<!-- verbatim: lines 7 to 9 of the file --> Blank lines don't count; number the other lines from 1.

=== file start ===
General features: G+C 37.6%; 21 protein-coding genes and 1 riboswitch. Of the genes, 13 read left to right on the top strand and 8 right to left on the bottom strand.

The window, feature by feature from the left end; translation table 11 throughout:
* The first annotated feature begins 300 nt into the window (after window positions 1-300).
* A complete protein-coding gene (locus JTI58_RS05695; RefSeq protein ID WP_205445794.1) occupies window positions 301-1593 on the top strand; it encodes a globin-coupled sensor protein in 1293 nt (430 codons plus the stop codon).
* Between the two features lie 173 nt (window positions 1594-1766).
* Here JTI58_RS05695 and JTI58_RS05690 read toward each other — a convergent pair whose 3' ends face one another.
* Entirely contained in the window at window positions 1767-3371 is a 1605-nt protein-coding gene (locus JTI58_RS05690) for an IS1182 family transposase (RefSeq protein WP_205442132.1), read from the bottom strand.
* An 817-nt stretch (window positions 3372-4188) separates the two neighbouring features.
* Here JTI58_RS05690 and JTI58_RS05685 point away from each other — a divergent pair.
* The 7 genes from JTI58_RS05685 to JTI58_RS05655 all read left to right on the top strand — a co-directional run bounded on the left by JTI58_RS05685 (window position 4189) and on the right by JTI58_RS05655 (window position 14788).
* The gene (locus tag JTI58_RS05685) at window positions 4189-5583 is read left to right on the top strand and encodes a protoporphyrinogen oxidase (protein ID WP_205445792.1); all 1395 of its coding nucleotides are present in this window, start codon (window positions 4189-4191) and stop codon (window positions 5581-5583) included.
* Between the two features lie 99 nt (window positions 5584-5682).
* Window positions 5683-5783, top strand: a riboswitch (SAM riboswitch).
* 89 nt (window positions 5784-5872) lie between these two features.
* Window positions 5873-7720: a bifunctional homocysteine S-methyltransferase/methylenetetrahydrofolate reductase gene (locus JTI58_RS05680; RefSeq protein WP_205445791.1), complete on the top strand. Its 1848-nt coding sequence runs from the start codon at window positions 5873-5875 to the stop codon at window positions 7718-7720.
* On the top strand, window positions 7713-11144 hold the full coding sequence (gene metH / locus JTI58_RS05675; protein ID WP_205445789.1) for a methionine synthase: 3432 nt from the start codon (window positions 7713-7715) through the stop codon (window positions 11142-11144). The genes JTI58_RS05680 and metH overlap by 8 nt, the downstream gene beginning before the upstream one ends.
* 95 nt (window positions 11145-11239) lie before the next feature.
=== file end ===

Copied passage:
* Entirely contained in the window at window positions 1767-3371 is a 1605-nt protein-coding gene (locus JTI58_RS05690) for an IS1182 family transposase (RefSeq protein WP_205442132.1), read from the bottom strand.
* An 817-nt stretch (window positions 3372-4188) separates the two neighbouring features.
* Here JTI58_RS05690 and JTI58_RS05685 point away from each other — a divergent pair.